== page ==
Agronomy society, USDA ink plan to identify technical service providers


WASHINGTON - The USDA has entered into a cooperative partnership with the American Society of Agronomy to identify technical service providers to help implement USDA conservation programs.

This partnership will allow ASA to recommend certified members to USDA as technical service providers, as provided for by the 2002 Farm Bill.

Strong advocates. The Bush Administration has been a strong advocate of expanding the availability of technical assistance to landowners by using third party technical service providers to assist USDA in delivering conservation technical assistance services.

Deputy Secretary Jim Moseley and Bruce Knight, chief, Natural Resources Conservation Service, signed the five-year agreement on behalf of USDA.

“The technical service provider process allows USDA to provide more resources for technical assistance from private and non-profit sectors to help farmers and ranchers reach their conservation goals,” Moseley said.

Overall plan. As part of the overall plan, agreements were established with four ASA certification programs – certified crop advisers, certified professional agronomists, certified professional crop scientists and certified professional soil scientists.

“Technical service providers will help ensure all landowners receive timely technical assistance services, such as conservation planning and the design, layout, installation and review of approved conservation practices,” Knight said.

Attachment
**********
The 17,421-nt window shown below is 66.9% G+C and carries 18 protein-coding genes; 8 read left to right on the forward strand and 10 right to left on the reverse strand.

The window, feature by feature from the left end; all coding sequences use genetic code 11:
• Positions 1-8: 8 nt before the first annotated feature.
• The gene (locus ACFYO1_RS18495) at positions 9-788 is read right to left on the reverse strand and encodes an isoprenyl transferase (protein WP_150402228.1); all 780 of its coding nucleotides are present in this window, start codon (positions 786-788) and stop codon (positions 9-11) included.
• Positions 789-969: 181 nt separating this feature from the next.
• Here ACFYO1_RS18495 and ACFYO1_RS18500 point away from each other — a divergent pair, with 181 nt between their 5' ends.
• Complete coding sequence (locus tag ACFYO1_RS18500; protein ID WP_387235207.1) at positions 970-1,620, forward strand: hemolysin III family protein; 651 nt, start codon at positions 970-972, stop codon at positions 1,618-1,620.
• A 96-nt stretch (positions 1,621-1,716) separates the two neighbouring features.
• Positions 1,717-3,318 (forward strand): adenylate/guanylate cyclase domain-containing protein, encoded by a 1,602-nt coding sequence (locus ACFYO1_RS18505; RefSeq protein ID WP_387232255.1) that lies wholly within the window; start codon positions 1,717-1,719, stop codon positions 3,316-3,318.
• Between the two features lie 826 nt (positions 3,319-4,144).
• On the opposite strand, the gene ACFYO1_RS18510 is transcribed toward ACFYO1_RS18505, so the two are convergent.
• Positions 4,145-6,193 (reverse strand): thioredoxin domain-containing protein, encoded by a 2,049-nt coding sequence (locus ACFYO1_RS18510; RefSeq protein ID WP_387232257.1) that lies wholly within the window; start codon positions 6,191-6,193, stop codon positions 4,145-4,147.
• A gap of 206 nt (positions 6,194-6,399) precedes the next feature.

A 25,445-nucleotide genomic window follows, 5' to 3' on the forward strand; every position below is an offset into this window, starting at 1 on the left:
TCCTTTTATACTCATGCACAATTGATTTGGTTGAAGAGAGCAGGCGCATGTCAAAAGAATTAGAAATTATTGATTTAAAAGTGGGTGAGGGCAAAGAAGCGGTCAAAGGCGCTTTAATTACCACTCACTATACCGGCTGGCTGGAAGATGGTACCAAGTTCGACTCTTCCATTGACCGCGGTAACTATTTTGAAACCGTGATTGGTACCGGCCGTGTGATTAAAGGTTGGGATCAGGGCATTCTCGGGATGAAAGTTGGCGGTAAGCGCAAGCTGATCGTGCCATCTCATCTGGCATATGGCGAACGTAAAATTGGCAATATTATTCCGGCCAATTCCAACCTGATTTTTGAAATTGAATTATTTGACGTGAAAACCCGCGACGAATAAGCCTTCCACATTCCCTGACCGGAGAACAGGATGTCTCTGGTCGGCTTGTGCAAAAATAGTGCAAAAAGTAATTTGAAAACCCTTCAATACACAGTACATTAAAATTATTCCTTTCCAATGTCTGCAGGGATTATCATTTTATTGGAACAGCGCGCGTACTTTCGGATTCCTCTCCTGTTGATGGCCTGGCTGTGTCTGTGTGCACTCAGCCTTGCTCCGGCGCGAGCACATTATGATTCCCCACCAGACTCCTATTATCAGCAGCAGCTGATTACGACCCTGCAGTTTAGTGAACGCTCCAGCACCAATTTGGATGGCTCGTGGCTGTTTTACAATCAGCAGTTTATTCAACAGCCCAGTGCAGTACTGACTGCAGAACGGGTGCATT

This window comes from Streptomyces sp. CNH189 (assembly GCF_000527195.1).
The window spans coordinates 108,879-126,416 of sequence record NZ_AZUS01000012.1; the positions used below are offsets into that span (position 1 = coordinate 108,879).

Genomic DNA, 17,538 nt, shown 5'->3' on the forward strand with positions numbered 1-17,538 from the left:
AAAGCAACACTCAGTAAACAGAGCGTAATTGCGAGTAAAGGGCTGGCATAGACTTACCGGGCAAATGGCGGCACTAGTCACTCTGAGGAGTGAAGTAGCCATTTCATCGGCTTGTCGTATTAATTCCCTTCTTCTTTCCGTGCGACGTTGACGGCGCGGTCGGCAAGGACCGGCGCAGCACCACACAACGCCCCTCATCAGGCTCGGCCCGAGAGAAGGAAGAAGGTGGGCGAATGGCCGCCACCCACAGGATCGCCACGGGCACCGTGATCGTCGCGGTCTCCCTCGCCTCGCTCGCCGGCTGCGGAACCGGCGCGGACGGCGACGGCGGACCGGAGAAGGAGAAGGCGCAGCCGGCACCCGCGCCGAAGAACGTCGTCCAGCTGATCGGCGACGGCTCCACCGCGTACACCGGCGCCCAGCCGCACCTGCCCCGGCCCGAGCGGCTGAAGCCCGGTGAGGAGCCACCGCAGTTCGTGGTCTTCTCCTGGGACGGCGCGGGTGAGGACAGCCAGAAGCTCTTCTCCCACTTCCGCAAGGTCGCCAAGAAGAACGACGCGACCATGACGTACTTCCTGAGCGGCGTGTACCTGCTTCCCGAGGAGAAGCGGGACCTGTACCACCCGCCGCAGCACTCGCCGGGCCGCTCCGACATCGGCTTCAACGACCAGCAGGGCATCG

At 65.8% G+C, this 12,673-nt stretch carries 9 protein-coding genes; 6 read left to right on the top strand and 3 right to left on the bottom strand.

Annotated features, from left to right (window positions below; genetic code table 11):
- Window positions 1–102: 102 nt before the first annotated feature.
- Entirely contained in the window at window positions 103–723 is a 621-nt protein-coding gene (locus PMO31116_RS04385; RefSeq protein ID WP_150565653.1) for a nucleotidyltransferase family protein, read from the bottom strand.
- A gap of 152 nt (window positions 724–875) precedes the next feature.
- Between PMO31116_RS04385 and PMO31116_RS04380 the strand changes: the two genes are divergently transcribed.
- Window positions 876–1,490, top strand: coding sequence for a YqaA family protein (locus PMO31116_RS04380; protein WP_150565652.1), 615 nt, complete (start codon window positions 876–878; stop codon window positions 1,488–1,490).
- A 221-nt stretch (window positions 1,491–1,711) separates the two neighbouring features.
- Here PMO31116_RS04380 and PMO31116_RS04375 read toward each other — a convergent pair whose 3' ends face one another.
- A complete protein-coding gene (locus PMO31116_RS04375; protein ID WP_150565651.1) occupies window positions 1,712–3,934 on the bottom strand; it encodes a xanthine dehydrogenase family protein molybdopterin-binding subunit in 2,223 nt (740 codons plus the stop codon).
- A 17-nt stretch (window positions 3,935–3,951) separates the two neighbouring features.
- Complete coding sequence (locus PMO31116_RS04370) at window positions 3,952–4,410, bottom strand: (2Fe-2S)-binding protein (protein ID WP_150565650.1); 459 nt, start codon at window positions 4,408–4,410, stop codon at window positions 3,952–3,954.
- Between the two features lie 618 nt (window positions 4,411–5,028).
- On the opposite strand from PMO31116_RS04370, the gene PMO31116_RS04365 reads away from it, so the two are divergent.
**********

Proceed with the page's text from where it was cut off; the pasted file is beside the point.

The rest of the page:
In the 2004 budget request, President Bush proposed a record $3.9 billion, an increase of $582 million over the FY 2003 level, for conservation programs to strengthen environmental stewardship on the nation’s farmlands.

The FY 2004 funding request is $1.9 billion higher, or more than double the funding for these activities, when the Bush Administration came into office just two years ago.

The president’s budget request also ensures that all of the cost-share and technical assistance conservation work authorized by the 2002 Farm Bill for FY 2004 will be delivered.

USDA will use an additional $432 million, through a new Farm Bill Technical Assistance account, to ensure farmers and ranchers can access the technical work necessary to fully utilize the conservation programs’ financial assistance.

Additional information on technical service provider assistance is available at


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